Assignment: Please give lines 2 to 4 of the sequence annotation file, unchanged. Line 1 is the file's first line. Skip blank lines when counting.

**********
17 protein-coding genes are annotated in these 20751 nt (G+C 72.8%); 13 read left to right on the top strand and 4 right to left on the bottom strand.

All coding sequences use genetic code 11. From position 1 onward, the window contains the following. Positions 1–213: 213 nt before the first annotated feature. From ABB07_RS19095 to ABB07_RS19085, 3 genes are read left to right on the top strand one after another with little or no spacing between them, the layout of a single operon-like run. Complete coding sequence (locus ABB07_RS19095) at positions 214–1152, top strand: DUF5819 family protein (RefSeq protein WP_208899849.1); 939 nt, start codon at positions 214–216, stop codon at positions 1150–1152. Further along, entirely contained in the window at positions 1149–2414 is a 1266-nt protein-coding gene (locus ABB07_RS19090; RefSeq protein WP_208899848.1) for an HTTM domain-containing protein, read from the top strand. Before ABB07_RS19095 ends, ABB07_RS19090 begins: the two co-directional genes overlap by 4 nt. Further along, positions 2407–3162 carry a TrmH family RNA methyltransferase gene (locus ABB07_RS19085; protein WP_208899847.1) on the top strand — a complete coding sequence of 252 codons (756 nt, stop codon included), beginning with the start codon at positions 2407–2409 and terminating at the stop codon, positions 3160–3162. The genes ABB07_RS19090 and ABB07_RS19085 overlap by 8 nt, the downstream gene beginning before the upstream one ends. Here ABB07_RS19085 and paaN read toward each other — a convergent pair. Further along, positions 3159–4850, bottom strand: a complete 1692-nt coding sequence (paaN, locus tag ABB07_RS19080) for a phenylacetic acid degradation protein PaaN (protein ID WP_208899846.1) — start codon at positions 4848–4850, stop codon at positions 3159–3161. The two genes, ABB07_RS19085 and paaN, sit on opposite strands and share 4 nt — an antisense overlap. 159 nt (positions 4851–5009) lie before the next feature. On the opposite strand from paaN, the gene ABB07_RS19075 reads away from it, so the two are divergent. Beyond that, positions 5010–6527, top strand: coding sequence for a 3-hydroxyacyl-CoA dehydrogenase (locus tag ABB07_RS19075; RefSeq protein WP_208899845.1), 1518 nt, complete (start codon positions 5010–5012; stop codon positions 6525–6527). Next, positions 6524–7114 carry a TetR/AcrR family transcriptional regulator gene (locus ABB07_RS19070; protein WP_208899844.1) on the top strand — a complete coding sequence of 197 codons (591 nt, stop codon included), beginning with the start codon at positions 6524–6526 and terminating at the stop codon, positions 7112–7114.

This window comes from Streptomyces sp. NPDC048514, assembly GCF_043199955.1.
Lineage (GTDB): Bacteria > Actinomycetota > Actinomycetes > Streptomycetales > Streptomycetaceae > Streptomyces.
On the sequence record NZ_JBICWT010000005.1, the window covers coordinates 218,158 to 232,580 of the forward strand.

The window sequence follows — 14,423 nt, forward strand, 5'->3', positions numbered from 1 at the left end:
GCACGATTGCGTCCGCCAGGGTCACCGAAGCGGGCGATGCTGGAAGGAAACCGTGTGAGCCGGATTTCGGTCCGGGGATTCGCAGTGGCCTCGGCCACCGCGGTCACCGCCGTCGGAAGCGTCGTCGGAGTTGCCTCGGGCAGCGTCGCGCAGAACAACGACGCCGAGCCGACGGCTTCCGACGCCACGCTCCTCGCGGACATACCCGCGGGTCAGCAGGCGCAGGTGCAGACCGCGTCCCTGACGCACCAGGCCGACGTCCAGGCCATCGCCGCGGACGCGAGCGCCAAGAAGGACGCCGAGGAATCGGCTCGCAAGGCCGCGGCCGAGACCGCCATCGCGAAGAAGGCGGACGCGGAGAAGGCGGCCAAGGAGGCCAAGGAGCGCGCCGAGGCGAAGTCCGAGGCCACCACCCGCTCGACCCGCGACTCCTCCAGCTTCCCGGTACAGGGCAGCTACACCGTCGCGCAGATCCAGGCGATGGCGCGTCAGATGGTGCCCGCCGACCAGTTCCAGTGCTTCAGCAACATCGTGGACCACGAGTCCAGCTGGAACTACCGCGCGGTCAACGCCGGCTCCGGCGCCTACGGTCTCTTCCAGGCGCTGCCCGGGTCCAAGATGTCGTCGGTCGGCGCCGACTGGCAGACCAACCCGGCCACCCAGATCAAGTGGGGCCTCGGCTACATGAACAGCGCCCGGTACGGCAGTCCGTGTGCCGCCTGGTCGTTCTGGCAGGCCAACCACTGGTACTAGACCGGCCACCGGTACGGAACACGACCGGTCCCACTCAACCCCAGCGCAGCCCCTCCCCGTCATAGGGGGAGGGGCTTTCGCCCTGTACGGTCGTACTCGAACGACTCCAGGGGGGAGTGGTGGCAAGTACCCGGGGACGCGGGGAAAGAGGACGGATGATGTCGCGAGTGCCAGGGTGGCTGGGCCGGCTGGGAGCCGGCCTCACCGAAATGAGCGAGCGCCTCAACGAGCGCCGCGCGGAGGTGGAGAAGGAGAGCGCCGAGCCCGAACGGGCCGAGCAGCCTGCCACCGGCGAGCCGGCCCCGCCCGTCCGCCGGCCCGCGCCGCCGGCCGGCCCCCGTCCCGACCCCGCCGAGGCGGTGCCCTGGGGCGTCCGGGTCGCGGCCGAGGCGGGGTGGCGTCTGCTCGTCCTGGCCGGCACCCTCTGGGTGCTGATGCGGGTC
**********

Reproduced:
All coding sequences use genetic code 11. From position 1 onward, the window contains the following. Positions 1–213: 213 nt before the first annotated feature. From ABB07_RS19095 to ABB07_RS19085, 3 genes are read left to right on the top strand one after another with little or no spacing between them, the layout of a single operon-like run. Complete coding sequence (locus ABB07_RS19095) at positions 214–1152, top strand: DUF5819 family protein (RefSeq protein WP_208899849.1); 939 nt, start codon at positions 214–216, stop codon at positions 1150–1152. Further along, entirely contained in the window at positions 1149–2414 is a 1266-nt protein-coding gene (locus ABB07_RS19090; RefSeq protein WP_208899848.1) for an HTTM domain-containing protein, read from the top strand. Before ABB07_RS19095 ends, ABB07_RS19090 begins: the two co-directional genes overlap by 4 nt. Further along, positions 2407–3162 carry a TrmH family RNA methyltransferase gene (locus ABB07_RS19085; protein WP_208899847.1) on the top strand — a complete coding sequence of 252 codons (756 nt, stop codon included), beginning with the start codon at positions 2407–2409 and terminating at the stop codon, positions 3160–3162. The genes ABB07_RS19090 and ABB07_RS19085 overlap by 8 nt, the downstream gene beginning before the upstream one ends. Here ABB07_RS19085 and paaN read toward each other — a convergent pair. Further along, positions 3159–4850, bottom strand: a complete 1692-nt coding sequence (paaN, locus tag ABB07_RS19080) for a phenylacetic acid degradation protein PaaN (protein ID WP_208899846.1) — start codon at positions 4848–4850, stop codon at positions 3159–3161. The two genes, ABB07_RS19085 and paaN, sit on opposite strands and share 4 nt — an antisense overlap. 159 nt (positions 4851–5009) lie before the next feature. On the opposite strand from paaN, the gene ABB07_RS19075 reads away from it, so the two are divergent. Beyond that, positions 5010–6527, top strand: coding sequence for a 3-hydroxyacyl-CoA dehydrogenase (locus tag ABB07_RS19075; RefSeq protein WP_208899845.1), 1518 nt, complete (start codon positions 5010–5012; stop codon positions 6525–6527). Next, positions 6524–7114 carry a TetR/AcrR family transcriptional regulator gene (locus ABB07_RS19070; protein WP_208899844.1) on the top strand — a complete coding sequence of 197 codons (591 nt, stop codon included), beginning with the start codon at positions 6524–6526 and terminating at the stop codon, positions 7112–7114.

This window comes from Streptomyces sp. NPDC048514, assembly GCF_043199955.1.
Lineage (GTDB): Bacteria > Actinomycetota > Actinomycetes > Streptomycetales > Streptomycetaceae > Streptomyces.